American Gods Recap Season 1, Episode 4, "Git Gone"

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American Gods Recap: Season 1, Episode 4, “Git Gone”

Starz

American Gods Recap: Season 1, Episode 4, “Git Gone”

“Git Gone” playfully refutes our expectations of American Gods, opening on Egyptian wall paintings and leading one to assume that the show’s traditional god-centric prologue will be set in Egypt, perhaps as a complement to the introduction of Anubis (Chris Obi) in “Head Full of Snow.” But these paintings are revealed to be fake, existing as part of a backdrop of a gaudy casino where Laura Moon (Emily Browning) once worked. There’s no supernatural prologue in this episode, which is concerned with sadder and more trivially human affairs, offering a series of flashbacks that recount the meeting of Laura and Shadow (Ricky Whittle). “Git Gone” recalibrates portions of the series, so far, from Laura’s point of view, telling a story of a relationship tragically governed by imbalance of power.

American Gods Recap Season 1, Episode 3, "Head Full of Snow"

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American Gods Recap: Season 1, Episode 3, “Head Full of Snow”

Starz

American Gods Recap: Season 1, Episode 3, “Head Full of Snow”

After the enraged and despairing racial-religious politics of “The Secret of Spoon,” “Head Full of Snow” serves as a tonal palette cleanser for American Gods, reveling in the solace of belief during times of loneliness and despair. The episode is appealingly scruffy around the edges, as television isn’t usually allowed to roam this freely. At times, “Head Full of Snow” suggests that creators and screenwriters Bryan Fuller and Michael Green and director David Slade are getting high on the existentialist fumes of Mad Men. And this episode also once again recalls certain portions of Fuller’s Hannibal, notably the first half of the third season, in which the characters wandered the Italy of our opera- and horror-film-fed imaginations.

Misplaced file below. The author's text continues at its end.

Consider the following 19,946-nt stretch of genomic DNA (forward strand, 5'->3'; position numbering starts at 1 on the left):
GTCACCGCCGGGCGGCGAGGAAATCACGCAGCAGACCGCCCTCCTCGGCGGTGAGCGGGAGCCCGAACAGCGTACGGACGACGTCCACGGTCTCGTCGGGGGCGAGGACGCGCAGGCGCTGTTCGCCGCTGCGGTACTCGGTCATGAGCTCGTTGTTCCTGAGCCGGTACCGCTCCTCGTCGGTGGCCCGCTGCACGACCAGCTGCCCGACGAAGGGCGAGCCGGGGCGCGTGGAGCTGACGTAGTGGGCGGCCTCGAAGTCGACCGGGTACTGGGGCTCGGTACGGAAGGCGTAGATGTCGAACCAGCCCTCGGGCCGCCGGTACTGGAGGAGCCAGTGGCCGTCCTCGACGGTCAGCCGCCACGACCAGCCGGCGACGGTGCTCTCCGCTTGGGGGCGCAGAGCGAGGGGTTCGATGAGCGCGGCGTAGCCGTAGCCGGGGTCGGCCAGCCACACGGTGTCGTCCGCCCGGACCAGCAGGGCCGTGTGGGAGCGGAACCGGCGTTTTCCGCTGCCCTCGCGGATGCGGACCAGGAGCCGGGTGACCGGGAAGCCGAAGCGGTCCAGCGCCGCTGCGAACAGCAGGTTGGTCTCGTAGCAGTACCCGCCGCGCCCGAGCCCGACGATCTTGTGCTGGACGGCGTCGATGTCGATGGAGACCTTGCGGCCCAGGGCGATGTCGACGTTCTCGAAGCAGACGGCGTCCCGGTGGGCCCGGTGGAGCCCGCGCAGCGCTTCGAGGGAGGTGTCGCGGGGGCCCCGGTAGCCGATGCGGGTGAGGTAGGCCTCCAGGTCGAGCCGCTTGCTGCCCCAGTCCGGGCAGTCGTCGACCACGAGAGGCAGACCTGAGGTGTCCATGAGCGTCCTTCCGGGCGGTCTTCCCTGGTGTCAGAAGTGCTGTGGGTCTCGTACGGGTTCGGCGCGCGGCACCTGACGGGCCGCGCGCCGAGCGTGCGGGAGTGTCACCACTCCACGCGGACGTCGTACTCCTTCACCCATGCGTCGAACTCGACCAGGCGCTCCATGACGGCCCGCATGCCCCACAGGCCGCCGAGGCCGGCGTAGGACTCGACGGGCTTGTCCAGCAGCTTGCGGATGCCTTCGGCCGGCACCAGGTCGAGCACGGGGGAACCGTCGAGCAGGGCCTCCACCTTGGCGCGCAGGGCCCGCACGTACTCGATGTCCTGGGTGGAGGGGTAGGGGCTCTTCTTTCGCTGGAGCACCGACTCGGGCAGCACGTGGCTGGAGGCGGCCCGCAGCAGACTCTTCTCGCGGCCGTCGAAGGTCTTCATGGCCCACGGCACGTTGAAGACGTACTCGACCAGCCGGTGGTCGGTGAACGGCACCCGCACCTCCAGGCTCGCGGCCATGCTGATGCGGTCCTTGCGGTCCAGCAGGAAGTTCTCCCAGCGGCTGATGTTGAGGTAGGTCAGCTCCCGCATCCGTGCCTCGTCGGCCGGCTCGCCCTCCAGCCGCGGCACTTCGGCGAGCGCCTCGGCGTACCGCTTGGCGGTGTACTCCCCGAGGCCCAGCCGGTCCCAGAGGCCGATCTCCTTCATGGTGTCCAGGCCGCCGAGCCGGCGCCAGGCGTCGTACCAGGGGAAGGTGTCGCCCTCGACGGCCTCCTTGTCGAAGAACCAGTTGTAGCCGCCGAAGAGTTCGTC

American Gods Recap Season 1, Episode 2, "The Secret of Spoon"

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American Gods Recap: Season 1, Episode 2, “The Secret of Spoon”

Starz

American Gods Recap: Season 1, Episode 2, “The Secret of Spoon”

Starz’s American Gods comes into its own with “The Secret of Spoon,” achieving a free-associative emotional ferocity that wasn’t fully present in last week’s “The Bone Orchard.” While the phrase “free-associative” feels right as a descriptor of this episode’s wandering, hallucinatory emotional texture, “The Secret of Spoon” is actually quite tightly structured and governed by rhyming symbols, in a manner that recalls co-creator Bryan Fuller’s Hannibal.

American Gods Recap Season 1, Episode 1, "The Bone Orchard"

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American Gods Recap: Season 1, Episode 1, “The Bone Orchard”

Starz

American Gods Recap: Season 1, Episode 1, “The Bone Orchard”

While reading Neil Gaiman’s American Gods, I was often stopped in the street by people who saw it in my hands and wanted to have an impromptu pow-wow about its greatness. I often have a book in my hands, and I’ve never before encountered such reactions, which I enjoyed more than the novel. Gaiman’s narrative is imaginatively conceived, but it’s composed of hundreds of pages of exposition preceding a battle that never commences. Gaiman tells a long shaggy-dog joke, in which humankind’s various gods across the ages are revealed to be as gullible as their worshipers, subject to the manipulations of a rigged society that distracts us from our subservience with a trumped war between cultural factions that serve the same leader. It’s quite resonant politically, but the novel is all theme. There’s barely a plot, the characters are ciphers, and Gaiman’s prose is lean and studiously workmanlike. The notion of gods as scared and foolish projections of their scared and foolish creators (for we are their gods) is poignant though, and it’s this idea that’s ostensibly captured readers’ imaginations.